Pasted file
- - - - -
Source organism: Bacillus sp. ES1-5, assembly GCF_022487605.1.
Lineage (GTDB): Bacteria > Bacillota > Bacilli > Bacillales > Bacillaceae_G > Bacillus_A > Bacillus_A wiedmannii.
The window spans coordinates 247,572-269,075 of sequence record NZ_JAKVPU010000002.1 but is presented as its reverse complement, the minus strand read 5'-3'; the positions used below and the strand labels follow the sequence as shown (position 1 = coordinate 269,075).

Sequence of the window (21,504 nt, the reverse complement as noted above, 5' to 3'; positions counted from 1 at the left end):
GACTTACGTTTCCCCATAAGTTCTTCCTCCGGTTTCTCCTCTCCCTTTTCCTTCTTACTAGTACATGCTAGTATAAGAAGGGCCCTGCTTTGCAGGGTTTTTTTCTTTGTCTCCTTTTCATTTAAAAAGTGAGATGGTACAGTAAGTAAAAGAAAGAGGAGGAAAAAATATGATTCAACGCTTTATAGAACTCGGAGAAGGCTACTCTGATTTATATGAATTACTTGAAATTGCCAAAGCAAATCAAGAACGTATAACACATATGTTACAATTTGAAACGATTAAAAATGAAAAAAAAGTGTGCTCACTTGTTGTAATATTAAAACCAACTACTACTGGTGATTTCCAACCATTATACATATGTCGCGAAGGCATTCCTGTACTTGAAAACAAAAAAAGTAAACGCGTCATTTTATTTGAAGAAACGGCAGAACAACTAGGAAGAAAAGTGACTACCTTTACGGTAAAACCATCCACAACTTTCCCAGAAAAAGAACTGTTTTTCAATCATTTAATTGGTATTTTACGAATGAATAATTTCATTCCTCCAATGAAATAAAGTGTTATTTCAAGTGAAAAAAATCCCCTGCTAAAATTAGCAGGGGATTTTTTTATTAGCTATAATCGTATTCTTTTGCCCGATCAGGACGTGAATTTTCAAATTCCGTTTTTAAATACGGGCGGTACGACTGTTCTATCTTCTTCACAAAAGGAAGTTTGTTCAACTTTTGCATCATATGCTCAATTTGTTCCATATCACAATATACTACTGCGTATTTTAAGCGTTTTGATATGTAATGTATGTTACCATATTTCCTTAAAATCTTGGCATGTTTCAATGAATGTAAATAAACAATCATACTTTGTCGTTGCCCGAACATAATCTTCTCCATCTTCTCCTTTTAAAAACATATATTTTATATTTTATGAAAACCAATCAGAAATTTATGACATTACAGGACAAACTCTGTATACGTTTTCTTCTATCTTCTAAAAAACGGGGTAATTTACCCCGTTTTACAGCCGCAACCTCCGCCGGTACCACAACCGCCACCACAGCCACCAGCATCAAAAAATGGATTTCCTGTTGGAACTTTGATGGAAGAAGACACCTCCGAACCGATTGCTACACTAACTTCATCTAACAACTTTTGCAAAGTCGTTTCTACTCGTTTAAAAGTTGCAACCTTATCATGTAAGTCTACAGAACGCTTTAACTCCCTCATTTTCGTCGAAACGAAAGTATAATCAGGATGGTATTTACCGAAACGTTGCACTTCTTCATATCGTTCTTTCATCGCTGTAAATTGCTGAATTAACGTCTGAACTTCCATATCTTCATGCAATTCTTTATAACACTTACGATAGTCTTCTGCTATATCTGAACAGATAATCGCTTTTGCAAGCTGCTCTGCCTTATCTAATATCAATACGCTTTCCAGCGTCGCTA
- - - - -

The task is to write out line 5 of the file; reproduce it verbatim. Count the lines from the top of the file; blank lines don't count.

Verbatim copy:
GACTTACGTTTCCCCATAAGTTCTTCCTCCGGTTTCTCCTCTCCCTTTTCCTTCTTACTAGTACATGCTAGTATAAGAAGGGCCCTGCTTTGCAGGGTTTTTTTCTTTGTCTCCTTTTCATTTAAAAAGTGAGATGGTACAGTAAGTAAAAGAAAGAGGAGGAAAAAATATGATTCAACGCTTTATAGAACTCGGAGAAGGCTACTCTGATTTATATGAATTACTTGAAATTGCCAAAGCAAATCAAGAACGTATAACACATATGTTACAATTTGAAACGATTAAAAATGAAAAAAAAGTGTGCTCACTTGTTGTAATATTAAAACCAACTACTACTGGTGATTTCCAACCATTATACATATGTCGCGAAGGCATTCCTGTACTTGAAAACAAAAAAAGTAAACGCGTCATTTTATTTGAAGAAACGGCAGAACAACTAGGAAGAAAAGTGACTACCTTTACGGTAAAACCATCCACAACTTTCCCAGAAAAAGAACTGTTTTTCAATCATTTAATTGGTATTTTACGAATGAATAATTTCATTCCTCCAATGAAATAAAGTGTTATTTCAAGTGAAAAAAATCCCCTGCTAAAATTAGCAGGGGATTTTTTTATTAGCTATAATCGTATTCTTTTGCCCGATCAGGACGTGAATTTTCAAATTCCGTTTTTAAATACGGGCGGTACGACTGTTCTATCTTCTTCACAAAAGGAAGTTTGTTCAACTTTTGCATCATATGCTCAATTTGTTCCATATCACAATATACTACTGCGTATTTTAAGCGTTTTGATATGTAATGTATGTTACCATATTTCCTTAAAATCTTGGCATGTTTCAATGAATGTAAATAAACAATCATACTTTGTCGTTGCCCGAACATAATCTTCTCCATCTTCTCCTTTTAAAAACATATATTTTATATTTTATGAAAACCAATCAGAAATTTATGACATTACAGGACAAACTCTGTATACGTTTTCTTCTATCTTCTAAAAAACGGGGTAATTTACCCCGTTTTACAGCCGCAACCTCCGCCGGTACCACAACCGCCACCACAGCCACCAGCATCAAAAAATGGATTTCCTGTTGGAACTTTGATGGAAGAAGACACCTCCGAACCGATTGCTACACTAACTTCATCTAACAACTTTTGCAAAGTCGTTTCTACTCGTTTAAAAGTTGCAACCTTATCATGTAAGTCTACAGAACGCTTTAACTCCCTCATTTTCGTCGAAACGAAAGTATAATCAGGATGGTATTTACCGAAACGTTGCACTTCTTCATATCGTTCTTTCATCGCTGTAAATTGCTGAATTAACGTCTGAACTTCCATATCTTCATGCAATTCTTTATAACACTTACGATAGTCTTCTGCTATATCTGAACAGATAATCGCTTTTGCAAGCTGCTCTGCCTTATCTAATATCAATACGCTTTCCAGCGTCGCTA